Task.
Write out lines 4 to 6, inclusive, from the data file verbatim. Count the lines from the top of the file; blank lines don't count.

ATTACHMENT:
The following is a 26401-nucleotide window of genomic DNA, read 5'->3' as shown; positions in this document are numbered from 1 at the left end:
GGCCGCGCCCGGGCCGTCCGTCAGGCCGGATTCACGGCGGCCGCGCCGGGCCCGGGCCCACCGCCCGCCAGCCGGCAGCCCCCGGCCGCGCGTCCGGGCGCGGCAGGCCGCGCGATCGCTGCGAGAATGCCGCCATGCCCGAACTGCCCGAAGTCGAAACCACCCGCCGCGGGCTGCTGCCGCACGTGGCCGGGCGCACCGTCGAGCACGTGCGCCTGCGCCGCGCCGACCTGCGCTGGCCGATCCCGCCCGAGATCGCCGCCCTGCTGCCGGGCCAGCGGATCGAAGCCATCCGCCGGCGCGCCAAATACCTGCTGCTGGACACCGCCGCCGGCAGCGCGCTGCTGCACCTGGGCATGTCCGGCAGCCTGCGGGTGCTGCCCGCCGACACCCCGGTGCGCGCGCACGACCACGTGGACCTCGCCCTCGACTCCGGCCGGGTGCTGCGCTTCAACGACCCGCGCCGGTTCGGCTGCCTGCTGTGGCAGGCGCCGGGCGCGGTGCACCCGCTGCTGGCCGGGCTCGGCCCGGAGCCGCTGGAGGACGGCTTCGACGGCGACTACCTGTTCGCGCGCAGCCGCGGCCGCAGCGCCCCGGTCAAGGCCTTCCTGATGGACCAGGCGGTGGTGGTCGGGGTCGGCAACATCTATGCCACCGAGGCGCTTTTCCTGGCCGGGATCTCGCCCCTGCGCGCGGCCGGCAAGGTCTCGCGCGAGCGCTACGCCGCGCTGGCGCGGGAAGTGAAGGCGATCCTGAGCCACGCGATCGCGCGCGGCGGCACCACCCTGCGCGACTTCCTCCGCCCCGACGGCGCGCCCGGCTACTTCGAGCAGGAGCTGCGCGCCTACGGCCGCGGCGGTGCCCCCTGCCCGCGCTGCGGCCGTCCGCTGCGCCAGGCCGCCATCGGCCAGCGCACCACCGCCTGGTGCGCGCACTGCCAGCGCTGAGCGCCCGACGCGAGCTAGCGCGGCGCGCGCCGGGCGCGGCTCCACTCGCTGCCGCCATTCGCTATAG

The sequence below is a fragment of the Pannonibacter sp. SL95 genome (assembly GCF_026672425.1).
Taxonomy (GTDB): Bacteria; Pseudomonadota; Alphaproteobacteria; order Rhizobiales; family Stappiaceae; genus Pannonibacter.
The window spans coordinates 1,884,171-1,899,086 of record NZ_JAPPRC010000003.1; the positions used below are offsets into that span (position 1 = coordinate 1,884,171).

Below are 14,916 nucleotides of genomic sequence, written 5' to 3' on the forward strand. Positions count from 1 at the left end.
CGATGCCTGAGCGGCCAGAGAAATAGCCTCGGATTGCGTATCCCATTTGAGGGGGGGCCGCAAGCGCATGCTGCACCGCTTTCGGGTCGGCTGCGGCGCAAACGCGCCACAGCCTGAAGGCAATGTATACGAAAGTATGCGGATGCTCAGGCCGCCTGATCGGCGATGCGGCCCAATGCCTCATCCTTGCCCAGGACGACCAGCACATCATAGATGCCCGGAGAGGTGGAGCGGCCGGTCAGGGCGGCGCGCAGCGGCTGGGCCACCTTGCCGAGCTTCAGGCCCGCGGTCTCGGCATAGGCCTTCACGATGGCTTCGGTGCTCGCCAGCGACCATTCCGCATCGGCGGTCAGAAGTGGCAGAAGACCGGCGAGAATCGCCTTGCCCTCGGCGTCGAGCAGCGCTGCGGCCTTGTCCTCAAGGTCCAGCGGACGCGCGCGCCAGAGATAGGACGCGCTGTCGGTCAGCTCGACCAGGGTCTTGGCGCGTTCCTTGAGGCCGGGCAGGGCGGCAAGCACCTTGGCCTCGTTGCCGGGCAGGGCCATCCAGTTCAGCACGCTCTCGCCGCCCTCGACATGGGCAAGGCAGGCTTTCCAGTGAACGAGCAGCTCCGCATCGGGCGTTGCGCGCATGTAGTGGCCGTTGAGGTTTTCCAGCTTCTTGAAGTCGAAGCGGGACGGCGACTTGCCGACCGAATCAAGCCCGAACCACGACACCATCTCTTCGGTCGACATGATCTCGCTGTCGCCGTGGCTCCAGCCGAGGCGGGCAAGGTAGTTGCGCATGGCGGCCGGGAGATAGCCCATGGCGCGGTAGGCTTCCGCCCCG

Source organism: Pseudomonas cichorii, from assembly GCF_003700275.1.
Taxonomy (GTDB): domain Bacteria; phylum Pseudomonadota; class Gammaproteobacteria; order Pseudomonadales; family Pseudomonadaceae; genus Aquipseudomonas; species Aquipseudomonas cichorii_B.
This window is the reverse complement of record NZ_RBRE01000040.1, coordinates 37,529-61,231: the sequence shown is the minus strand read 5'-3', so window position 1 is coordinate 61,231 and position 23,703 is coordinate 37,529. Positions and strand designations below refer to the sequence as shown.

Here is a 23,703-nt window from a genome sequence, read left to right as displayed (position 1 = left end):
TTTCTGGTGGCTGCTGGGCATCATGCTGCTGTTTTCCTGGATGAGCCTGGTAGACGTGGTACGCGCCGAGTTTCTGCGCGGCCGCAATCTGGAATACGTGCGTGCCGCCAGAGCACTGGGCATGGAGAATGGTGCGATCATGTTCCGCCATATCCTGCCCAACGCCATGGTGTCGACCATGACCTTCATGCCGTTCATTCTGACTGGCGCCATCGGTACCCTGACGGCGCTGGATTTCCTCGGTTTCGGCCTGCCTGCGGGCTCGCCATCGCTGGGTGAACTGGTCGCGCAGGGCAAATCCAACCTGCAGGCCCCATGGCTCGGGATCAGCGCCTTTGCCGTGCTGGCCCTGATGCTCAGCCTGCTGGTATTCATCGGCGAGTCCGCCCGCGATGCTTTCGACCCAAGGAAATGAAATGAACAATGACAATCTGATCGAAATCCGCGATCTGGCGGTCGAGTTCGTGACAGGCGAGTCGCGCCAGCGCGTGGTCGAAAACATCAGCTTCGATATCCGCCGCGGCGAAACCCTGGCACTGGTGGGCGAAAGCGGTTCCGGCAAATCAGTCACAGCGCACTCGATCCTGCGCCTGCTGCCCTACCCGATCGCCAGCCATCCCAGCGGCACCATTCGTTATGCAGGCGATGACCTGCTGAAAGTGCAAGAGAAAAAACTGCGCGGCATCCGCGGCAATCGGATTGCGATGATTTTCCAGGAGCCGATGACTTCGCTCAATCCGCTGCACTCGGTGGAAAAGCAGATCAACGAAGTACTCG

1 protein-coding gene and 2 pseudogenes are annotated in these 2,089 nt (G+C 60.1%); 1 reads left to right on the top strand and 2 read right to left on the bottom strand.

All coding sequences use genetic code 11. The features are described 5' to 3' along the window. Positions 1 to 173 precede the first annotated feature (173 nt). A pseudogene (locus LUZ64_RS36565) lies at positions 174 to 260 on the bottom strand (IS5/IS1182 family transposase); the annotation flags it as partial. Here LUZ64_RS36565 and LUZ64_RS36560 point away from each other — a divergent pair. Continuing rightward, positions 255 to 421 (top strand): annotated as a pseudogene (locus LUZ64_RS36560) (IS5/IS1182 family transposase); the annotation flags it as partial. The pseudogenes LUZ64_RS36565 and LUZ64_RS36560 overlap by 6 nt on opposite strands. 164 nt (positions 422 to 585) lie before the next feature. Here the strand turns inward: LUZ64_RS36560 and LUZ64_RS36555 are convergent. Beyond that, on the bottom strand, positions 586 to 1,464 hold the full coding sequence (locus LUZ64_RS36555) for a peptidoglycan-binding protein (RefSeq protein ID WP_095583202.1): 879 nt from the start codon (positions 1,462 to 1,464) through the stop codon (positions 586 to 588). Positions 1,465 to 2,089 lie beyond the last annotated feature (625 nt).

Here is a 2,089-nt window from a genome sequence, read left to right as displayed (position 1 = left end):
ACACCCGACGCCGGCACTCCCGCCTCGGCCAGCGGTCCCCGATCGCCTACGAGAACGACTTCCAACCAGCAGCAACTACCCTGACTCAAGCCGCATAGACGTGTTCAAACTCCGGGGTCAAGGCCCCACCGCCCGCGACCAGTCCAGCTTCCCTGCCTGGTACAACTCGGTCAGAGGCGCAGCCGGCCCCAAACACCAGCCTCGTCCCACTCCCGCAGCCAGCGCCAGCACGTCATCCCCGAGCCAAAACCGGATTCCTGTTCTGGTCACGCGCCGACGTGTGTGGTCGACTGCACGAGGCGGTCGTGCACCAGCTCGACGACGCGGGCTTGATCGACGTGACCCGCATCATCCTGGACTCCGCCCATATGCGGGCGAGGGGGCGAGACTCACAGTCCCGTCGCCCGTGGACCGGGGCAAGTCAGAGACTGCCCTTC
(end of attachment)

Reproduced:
Taxonomy (GTDB): Bacteria; Pseudomonadota; Alphaproteobacteria; order Rhizobiales; family Stappiaceae; genus Pannonibacter.
The window spans coordinates 1,884,171-1,899,086 of record NZ_JAPPRC010000003.1; the positions used below are offsets into that span (position 1 = coordinate 1,884,171).

Below are 14,916 nucleotides of genomic sequence, written 5' to 3' on the forward strand. Positions count from 1 at the left end.